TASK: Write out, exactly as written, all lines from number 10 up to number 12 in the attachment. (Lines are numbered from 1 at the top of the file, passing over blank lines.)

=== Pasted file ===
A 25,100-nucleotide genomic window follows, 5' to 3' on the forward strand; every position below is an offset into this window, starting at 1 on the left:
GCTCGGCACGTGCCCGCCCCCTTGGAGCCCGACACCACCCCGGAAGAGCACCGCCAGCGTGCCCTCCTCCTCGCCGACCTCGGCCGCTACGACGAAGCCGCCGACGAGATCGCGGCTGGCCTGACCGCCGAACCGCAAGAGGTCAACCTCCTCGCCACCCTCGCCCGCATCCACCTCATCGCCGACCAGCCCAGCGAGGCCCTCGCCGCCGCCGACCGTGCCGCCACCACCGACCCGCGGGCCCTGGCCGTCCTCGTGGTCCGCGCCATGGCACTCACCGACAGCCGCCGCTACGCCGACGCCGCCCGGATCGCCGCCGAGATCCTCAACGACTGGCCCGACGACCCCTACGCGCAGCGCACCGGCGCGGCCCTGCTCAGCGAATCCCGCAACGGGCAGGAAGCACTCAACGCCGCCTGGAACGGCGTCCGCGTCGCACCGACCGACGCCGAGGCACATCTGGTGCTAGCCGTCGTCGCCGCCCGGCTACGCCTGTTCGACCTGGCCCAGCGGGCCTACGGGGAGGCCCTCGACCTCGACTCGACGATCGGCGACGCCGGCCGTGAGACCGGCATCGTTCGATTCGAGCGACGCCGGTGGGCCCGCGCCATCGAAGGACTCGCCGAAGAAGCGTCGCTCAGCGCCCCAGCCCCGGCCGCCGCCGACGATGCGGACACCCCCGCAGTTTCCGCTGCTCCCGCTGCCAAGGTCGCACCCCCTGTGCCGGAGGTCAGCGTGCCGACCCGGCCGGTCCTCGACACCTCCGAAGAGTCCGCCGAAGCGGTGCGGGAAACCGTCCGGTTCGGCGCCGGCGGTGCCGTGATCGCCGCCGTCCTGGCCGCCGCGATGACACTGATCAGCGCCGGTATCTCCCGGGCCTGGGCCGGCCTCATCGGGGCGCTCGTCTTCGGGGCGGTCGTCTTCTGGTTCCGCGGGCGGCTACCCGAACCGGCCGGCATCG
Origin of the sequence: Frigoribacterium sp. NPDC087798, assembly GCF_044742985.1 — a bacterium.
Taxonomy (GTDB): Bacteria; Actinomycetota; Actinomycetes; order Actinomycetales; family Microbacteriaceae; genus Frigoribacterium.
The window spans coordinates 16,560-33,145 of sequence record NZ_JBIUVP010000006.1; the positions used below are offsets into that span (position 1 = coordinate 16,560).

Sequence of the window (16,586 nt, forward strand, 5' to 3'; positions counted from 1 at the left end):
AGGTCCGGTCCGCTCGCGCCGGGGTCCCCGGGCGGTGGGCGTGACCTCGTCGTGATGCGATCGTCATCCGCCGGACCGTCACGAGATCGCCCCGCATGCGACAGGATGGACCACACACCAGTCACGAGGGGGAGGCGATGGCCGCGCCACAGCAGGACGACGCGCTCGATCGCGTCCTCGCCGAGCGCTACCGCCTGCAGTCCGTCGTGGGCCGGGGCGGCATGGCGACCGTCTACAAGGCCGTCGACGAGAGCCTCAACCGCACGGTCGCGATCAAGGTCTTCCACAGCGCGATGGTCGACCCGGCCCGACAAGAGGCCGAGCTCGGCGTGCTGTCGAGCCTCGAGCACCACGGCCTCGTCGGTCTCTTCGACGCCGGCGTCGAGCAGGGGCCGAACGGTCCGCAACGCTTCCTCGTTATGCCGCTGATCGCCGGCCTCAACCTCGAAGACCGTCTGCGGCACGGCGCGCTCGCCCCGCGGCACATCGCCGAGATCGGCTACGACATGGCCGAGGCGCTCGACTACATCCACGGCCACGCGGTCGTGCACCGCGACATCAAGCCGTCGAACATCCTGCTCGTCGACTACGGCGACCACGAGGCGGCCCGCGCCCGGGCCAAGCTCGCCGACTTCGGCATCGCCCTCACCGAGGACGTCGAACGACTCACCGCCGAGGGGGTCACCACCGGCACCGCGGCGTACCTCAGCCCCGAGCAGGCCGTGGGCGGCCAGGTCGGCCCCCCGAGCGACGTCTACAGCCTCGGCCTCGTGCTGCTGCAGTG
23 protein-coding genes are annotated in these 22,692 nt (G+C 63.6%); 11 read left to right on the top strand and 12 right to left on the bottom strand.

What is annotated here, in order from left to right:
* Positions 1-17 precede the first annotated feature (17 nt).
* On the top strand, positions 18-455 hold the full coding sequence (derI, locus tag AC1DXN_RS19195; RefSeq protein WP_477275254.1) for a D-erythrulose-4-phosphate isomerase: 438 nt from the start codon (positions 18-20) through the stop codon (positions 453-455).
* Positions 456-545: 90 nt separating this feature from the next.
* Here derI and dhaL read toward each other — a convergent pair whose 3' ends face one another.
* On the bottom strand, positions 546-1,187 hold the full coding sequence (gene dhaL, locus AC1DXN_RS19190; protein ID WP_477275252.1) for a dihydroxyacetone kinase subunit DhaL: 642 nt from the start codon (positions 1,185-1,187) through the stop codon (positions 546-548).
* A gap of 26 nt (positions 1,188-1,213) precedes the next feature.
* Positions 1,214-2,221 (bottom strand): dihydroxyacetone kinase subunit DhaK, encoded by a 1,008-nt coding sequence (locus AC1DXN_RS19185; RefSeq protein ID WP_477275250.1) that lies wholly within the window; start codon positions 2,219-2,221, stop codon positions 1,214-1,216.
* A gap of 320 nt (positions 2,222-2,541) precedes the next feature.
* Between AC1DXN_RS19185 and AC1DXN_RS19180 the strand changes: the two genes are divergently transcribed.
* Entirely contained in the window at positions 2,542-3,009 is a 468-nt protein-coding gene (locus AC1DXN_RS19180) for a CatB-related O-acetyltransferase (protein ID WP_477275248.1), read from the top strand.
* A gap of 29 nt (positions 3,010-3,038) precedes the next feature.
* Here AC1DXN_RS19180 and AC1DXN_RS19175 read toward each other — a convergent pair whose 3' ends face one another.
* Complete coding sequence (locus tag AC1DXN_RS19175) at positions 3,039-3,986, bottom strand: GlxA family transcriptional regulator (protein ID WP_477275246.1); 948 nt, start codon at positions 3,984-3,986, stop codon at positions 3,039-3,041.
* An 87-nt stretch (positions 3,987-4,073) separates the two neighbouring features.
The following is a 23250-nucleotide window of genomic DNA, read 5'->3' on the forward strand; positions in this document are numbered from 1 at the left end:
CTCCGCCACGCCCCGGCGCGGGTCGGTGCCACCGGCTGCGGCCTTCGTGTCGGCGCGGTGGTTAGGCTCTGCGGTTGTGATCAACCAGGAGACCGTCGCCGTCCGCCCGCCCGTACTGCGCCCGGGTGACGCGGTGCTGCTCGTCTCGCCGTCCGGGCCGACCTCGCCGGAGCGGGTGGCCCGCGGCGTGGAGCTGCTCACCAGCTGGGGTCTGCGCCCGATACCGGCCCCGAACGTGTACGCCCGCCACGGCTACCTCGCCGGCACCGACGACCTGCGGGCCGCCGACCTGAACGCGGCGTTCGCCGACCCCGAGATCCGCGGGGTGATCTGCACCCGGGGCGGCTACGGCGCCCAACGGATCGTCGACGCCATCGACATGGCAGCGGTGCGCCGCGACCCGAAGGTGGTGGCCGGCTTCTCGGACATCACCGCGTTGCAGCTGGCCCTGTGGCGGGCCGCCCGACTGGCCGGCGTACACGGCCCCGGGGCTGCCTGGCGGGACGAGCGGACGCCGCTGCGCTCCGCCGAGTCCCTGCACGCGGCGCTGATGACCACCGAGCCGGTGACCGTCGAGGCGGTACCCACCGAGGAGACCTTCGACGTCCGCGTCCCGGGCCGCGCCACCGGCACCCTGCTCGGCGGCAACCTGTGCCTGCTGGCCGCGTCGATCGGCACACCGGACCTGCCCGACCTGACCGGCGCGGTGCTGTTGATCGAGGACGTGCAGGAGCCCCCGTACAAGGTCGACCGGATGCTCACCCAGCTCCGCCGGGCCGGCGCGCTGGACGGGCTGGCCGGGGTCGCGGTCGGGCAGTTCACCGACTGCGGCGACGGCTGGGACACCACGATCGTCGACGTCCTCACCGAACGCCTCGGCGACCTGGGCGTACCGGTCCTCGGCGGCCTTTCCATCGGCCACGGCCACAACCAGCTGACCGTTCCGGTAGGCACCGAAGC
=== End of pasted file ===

* Positions 1-17 precede the first annotated feature (17 nt).
* On the top strand, positions 18-455 hold the full coding sequence (derI, locus tag AC1DXN_RS19195; RefSeq protein WP_477275254.1) for a D-erythrulose-4-phosphate isomerase: 438 nt from the start codon (positions 18-20) through the stop codon (positions 453-455).
* Positions 456-545: 90 nt separating this feature from the next.